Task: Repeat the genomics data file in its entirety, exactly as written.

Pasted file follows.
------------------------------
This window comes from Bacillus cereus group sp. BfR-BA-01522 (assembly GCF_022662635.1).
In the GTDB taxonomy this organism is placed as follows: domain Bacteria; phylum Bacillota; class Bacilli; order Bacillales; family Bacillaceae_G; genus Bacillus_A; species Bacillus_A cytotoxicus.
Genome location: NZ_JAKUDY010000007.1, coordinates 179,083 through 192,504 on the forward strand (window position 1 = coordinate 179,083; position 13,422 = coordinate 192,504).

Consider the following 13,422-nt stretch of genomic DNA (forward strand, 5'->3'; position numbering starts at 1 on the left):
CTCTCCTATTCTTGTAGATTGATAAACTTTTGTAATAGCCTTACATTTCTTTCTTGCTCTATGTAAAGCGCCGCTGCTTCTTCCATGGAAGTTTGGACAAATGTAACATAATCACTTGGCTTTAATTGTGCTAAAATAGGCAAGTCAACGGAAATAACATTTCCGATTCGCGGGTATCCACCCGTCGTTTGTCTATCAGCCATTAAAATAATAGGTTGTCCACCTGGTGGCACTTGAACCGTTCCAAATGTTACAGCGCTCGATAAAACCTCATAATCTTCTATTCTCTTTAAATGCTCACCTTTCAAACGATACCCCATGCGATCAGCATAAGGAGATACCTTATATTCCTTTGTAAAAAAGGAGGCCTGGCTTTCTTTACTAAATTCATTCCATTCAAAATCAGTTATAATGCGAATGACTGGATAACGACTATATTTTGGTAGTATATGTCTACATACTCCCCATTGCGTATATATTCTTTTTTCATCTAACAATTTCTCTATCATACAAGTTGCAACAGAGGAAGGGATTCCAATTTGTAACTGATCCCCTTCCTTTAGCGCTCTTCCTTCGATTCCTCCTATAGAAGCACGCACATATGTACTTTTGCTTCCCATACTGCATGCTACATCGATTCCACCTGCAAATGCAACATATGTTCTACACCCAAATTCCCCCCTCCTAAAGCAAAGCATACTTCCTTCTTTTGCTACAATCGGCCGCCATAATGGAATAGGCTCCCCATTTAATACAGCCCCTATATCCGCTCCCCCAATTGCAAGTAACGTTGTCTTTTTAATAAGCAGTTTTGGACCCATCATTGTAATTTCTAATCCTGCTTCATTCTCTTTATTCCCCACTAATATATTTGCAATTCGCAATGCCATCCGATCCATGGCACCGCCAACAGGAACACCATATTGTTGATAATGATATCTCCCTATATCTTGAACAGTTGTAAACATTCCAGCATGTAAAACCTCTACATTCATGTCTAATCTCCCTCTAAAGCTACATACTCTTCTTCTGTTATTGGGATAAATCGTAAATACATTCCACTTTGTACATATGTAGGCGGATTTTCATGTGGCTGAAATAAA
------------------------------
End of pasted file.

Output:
This window comes from Bacillus cereus group sp. BfR-BA-01522 (assembly GCF_022662635.1).
In the GTDB taxonomy this organism is placed as follows: domain Bacteria; phylum Bacillota; class Bacilli; order Bacillales; family Bacillaceae_G; genus Bacillus_A; species Bacillus_A cytotoxicus.
Genome location: NZ_JAKUDY010000007.1, coordinates 179,083 through 192,504 on the forward strand (window position 1 = coordinate 179,083; position 13,422 = coordinate 192,504).

Consider the following 13,422-nt stretch of genomic DNA (forward strand, 5'->3'; position numbering starts at 1 on the left):
CTCTCCTATTCTTGTAGATTGATAAACTTTTGTAATAGCCTTACATTTCTTTCTTGCTCTATGTAAAGCGCCGCTGCTTCTTCCATGGAAGTTTGGACAAATGTAACATAATCACTTGGCTTTAATTGTGCTAAAATAGGCAAGTCAACGGAAATAACATTTCCGATTCGCGGGTATCCACCCGTCGTTTGTCTATCAGCCATTAAAATAATAGGTTGTCCACCTGGTGGCACTTGAACCGTTCCAAATGTTACAGCGCTCGATAAAACCTCATAATCTTCTATTCTCTTTAAATGCTCACCTTTCAAACGATACCCCATGCGATCAGCATAAGGAGATACCTTATATTCCTTTGTAAAAAAGGAGGCCTGGCTTTCTTTACTAAATTCATTCCATTCAAAATCAGTTATAATGCGAATGACTGGATAACGACTATATTTTGGTAGTATATGTCTACATACTCCCCATTGCGTATATATTCTTTTTTCATCTAACAATTTCTCTATCATACAAGTTGCAACAGAGGAAGGGATTCCAATTTGTAACTGATCCCCTTCCTTTAGCGCTCTTCCTTCGATTCCTCCTATAGAAGCACGCACATATGTACTTTTGCTTCCCATACTGCATGCTACATCGATTCCACCTGCAAATGCAACATATGTTCTACACCCAAATTCCCCCCTCCTAAAGCAAAGCATACTTCCTTCTTTTGCTACAATCGGCCGCCATAATGGAATAGGCTCCCCATTTAATACAGCCCCTATATCCGCTCCCCCAATTGCAAGTAACGTTGTCTTTTTAATAAGCAGTTTTGGACCCATCATTGTAATTTCTAATCCTGCTTCATTCTCTTTATTCCCCACTAATATATTTGCAATTCGCAATGCCATCCGATCCATGGCACCGCCAACAGGAACACCATATTGTTGATAATGATATCTCCCTATATCTTGAACAGTTGTAAACATTCCAGCATGTAAAACCTCTACATTCATGTCTAATCTCCCTCTAAAGCTACATACTCTTCTTCTGTTATTGGGATAAATCGTAAATACATTCCACTTTGTACATATGTAGGCGGATTTTCATGTGGCTGAAATAAA